The other day my friend Leo presented the following puzzle to me. Given a partition $\left\{ \mathcal O_n \right\}_{n\in I}$ of positive integers with $\mathcal O_n$ all infinite, find a condition that is equivalent to $I$ finite. The motivation for the problem was juggling: each $\mathcal O_n$ is the "orbit" of the $n^{\text{th}}$ ball, and we want to know when we are juggling finitely many balls.

After playing around with some examples we came up with the definition of width of an infinite subset of $\mathbb Z_+$: the width of $\mathcal O$ denoted by $w(\mathcal O)$ is the supremum of distances between consecutive elements. Intuitively, width is kind of the reciprocal of natural density. Recall that the natural density of $\mathcal O$ is the limit $d(\mathcal O) = \lim_{n\to \infty} a(n)/n$ where $a(n)$ is the number of elements of $\mathcal O$ in $\left\{ 1,...,n \right\}$. Therefore $1/w(\mathcal O) \leq d(\mathcal O)$. Let's see why that is.

Given $\mathcal O = \left\{ x_i \right\}_1^\infty \subset \mathbb Z_+$, let $y_0 = x_1$ and $y_i = x_{i+1} - x_i$ so that $y_i$'s are the "gaps" between consecutive terms of the sequence $\mathcal O$. Then $w(\mathcal O) = \sup \left\{ y_i: i\geq 1 \right\}$. On the other hand, for $n = x_i$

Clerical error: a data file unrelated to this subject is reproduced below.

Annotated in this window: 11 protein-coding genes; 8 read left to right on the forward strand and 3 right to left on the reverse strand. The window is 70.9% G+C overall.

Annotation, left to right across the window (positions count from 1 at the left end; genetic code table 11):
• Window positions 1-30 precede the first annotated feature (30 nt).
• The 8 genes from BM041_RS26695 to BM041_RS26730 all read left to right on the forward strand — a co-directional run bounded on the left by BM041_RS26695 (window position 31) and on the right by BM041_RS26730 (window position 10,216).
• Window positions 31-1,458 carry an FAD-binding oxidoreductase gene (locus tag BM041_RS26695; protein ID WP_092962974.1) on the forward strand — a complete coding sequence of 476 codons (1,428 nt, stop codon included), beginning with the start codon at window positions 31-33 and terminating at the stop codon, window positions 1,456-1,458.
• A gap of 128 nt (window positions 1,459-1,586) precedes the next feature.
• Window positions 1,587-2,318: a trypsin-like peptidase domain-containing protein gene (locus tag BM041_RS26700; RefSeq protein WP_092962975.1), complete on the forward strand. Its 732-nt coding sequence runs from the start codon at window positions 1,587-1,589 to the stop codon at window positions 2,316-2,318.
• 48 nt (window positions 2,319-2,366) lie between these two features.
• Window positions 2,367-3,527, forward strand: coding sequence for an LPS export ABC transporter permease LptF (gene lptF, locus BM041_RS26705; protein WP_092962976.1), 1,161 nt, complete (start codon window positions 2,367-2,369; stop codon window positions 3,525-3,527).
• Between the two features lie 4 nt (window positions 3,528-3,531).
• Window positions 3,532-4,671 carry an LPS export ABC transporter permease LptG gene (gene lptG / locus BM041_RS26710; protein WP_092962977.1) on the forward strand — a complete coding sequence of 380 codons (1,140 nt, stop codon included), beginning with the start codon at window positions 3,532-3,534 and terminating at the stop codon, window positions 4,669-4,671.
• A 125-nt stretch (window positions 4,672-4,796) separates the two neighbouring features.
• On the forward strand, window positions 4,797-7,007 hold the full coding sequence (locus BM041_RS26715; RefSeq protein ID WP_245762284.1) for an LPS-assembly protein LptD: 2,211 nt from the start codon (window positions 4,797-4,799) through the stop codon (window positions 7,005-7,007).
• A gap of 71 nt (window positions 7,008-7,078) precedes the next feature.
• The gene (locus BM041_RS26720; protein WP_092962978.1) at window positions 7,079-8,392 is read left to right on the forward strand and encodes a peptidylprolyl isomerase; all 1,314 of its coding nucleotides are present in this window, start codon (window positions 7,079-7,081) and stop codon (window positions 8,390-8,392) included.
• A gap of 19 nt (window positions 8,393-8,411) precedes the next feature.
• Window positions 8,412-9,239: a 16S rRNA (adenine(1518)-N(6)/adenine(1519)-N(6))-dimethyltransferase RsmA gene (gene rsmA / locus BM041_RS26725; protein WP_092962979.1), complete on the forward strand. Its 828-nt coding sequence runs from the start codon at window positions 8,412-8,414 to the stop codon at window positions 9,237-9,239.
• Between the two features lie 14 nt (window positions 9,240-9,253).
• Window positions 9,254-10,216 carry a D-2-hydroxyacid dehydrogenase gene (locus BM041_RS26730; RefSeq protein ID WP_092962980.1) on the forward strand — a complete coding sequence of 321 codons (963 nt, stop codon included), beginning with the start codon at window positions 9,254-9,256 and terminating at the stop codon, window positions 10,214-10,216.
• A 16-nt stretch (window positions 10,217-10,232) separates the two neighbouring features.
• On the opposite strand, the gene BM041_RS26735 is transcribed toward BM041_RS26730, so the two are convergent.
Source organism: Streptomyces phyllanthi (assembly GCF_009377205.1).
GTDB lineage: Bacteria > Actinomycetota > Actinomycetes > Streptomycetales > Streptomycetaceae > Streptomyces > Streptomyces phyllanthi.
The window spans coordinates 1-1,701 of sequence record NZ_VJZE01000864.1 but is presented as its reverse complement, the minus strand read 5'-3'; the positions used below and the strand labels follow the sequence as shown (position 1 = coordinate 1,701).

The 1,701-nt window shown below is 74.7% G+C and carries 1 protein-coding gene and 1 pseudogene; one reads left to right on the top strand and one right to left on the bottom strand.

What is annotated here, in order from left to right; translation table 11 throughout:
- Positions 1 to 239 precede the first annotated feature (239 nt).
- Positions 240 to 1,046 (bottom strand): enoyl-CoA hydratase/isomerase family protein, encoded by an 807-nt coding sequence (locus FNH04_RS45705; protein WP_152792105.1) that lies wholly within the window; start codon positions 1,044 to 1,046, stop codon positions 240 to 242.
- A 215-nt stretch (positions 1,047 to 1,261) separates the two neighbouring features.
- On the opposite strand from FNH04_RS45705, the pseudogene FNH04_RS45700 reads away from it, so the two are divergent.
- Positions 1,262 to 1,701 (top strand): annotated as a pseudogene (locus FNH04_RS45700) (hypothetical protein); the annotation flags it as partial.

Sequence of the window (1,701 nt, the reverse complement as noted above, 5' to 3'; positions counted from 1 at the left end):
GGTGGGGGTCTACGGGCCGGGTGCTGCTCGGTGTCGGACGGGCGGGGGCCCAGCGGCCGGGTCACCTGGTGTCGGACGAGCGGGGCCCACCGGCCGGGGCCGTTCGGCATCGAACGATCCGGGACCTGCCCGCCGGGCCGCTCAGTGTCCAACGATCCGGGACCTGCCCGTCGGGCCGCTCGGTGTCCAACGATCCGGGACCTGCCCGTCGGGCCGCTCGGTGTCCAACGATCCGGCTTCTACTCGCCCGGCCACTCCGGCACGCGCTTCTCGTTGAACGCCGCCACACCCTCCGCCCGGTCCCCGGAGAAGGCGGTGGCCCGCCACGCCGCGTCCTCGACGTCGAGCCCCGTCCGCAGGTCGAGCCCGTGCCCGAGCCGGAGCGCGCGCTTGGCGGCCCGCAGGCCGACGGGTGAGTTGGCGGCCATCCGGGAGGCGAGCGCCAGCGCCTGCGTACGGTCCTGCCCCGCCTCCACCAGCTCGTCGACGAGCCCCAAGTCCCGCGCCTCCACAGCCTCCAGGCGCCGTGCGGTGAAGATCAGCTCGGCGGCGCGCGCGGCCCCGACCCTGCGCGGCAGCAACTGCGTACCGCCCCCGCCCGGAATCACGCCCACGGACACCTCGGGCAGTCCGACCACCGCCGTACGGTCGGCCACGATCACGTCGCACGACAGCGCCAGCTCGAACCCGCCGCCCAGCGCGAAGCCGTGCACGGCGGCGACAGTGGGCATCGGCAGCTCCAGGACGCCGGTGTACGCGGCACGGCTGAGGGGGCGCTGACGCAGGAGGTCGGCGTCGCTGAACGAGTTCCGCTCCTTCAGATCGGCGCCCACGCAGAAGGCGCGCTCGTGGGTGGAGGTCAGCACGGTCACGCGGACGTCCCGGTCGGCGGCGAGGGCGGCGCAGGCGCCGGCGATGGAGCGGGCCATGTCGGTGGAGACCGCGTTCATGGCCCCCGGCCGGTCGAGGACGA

$\begin{aligned} a(n)/n &= i/x_i \text{\hspace{2cm} because $a(x_i) = i$}\\ &= \frac{i}{\sum_{j=1}^i y_j} \geq \frac{i}{\sum_{j=1}^i w(\mathcal O)} = 1/w(\mathcal O). \end{aligned}$So taking $\lim_i \to \infty$ we get $d(\mathcal O) \geq 1/w(\mathcal O)$. Additionally, if all but finitely many gaps $y_i$ are equal to $w(\mathcal O)$, then $d(\mathcal O)$ exists and equals $1/w(\mathcal O)$.

Taking $\liminf_{i\to\infty}$ of (1) actually shows that even the lower density $\underline{d}(\mathcal O) = \liminf_n a(n)/n$ is at least $1/w(\mathcal O)$. The advantage of using the lower density is that it is defined for all subsets of natural numbers. Let's record this observation.